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Aliment Pharmacol Ther. 2018 Mar;47(5):581-587. doi: 10.1111/apt.14479. Epub 2017 Dec 19.

Vedolizumab in the treatment of chronic, antibiotic-dependent or refractory pouchitis.

Author information

1
Department of Internal Medicine I, University Hospital Schleswig-Holstein, Luebeck, Germany.
2
Asklepios Westklinikum Hamburg, Hamburg, Germany.
3
Gastroenterology Opernstraße, Kassel, Germany.
4
Department of Internal Medicine IV (Gastroenterology, Hepatology, Infectious Diseases), University Hospital Jena, Jena, Germany.
5
Practice for Digestive and Metabolic Diseases, Leipzig, Germany.
6
Department of Internal Medicine I, University Hospital Schleswig-Holstein, Kiel, Germany.
7
Department of Internal Medicine I, Martin Luther University Halle-Wittenberg, Halle (Saale), Germany.
8
Department of Gastroenterology, University Hospital of Dresden, Dresden, Germany.
9
Department of Internal Medicine, Hospital Waldfriede, Berlin, Germany.
10
Practice of Internal Medicine, Oldenburg, Germany.

Abstract

BACKGROUND:

The most common complication after ileal pouch anal anastomosis in up to 50% of patients is an acute pouchitis. The majority of patients respond to antibiotic treatment. However, 10%-15% develops chronic antibiotic-dependent or refractory pouchitis which is usually hard to treat.

AIM:

To evaluate the effectiveness of vedolizumab in patients with chronic pouchitis.

METHODS:

Patients with chronic antibiotic-dependent or refractory pouchitis were treated with vedolizumab (300 mg at week 0, 2, 6 and 10) in 10 IBD centres and retrospectively registered. Data were recorded until week 14 of vedolizumab treatment. In total 20 patients (12 male, median age 43 years) were included for analysis. The effectiveness was measured using the Oresland Score (OS) at week 2, 6, 10 and 14 and the pouch disease activity index (PDAI) at week 0 and 14.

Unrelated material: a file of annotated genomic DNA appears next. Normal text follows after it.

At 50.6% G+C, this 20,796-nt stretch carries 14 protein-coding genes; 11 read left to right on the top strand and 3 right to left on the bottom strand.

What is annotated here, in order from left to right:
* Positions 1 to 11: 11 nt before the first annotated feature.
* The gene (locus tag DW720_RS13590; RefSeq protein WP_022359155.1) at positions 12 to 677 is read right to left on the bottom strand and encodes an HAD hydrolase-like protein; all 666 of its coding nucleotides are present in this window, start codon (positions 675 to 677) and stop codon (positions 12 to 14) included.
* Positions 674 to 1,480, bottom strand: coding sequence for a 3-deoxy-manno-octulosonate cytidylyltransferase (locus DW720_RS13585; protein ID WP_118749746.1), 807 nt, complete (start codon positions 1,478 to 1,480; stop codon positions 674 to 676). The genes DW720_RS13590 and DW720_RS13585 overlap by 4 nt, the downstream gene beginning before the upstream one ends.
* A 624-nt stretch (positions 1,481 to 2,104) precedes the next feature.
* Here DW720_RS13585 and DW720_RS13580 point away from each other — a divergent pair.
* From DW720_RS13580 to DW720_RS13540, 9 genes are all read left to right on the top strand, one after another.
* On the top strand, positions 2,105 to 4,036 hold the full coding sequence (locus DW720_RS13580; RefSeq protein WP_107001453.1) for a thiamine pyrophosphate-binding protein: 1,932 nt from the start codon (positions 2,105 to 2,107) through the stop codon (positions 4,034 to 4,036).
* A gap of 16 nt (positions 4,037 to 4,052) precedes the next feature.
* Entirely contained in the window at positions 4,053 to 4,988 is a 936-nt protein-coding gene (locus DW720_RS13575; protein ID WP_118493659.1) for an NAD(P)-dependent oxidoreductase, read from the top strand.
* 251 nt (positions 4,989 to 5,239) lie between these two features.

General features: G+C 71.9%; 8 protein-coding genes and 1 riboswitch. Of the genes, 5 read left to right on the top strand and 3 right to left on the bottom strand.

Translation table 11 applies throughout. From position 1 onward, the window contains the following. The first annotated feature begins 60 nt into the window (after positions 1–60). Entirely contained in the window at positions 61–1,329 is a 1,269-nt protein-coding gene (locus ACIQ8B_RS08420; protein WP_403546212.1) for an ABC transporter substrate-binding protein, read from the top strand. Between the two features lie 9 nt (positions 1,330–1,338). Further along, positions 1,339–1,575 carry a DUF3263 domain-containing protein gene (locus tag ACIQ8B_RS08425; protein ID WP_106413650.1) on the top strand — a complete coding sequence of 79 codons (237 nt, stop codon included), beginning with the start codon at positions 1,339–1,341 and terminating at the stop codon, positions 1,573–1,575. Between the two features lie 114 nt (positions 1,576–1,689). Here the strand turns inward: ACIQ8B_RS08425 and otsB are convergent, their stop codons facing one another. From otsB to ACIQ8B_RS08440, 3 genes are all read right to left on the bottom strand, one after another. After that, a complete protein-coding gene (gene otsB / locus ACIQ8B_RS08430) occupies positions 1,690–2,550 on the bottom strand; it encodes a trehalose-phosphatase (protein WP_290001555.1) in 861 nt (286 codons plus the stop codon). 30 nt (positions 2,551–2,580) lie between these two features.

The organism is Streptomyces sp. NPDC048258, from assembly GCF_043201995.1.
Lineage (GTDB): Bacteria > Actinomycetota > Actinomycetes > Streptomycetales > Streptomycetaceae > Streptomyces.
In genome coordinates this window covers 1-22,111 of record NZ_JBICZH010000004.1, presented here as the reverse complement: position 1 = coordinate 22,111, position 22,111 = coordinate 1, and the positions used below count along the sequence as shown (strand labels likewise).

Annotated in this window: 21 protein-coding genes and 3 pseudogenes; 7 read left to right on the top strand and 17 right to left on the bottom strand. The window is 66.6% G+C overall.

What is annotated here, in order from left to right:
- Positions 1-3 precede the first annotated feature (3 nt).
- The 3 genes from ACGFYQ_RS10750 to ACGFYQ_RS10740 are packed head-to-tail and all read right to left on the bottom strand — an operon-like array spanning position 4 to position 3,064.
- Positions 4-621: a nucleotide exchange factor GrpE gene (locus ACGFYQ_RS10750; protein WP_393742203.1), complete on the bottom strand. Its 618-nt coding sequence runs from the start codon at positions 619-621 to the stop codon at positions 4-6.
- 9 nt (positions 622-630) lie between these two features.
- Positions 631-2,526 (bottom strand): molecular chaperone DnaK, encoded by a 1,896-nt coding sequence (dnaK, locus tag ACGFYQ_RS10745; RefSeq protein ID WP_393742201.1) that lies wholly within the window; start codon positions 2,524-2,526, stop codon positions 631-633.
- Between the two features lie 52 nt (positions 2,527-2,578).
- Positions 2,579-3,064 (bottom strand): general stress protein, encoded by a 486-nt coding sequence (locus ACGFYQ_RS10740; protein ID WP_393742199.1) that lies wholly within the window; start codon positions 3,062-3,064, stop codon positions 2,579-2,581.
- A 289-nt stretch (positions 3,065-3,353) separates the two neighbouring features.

RESULTS:

The mean OS declined from 6.8 (range 2-12) to 3.4 (range 0-11). Concordantly, the mean PDAI after 14 weeks of treatment dropped from 10 (range 5-18) to 3 (range 0-10). Only three patients reported moderate side effects. No serious side effects were recorded. In addition, symptomatic co-medication such as loperamide and tincture of opium could be terminated in 8 out of 12 patients as well as antibiotic treatment could be stopped in 17 out of 19 patients.

CONCLUSION:

Our data indicate that vedolizumab could be an option in the treatment of patients with chronic, antibiotic-dependent or refractory pouchitis.

PMID:
29266360
DOI:
10.1111/apt.14479

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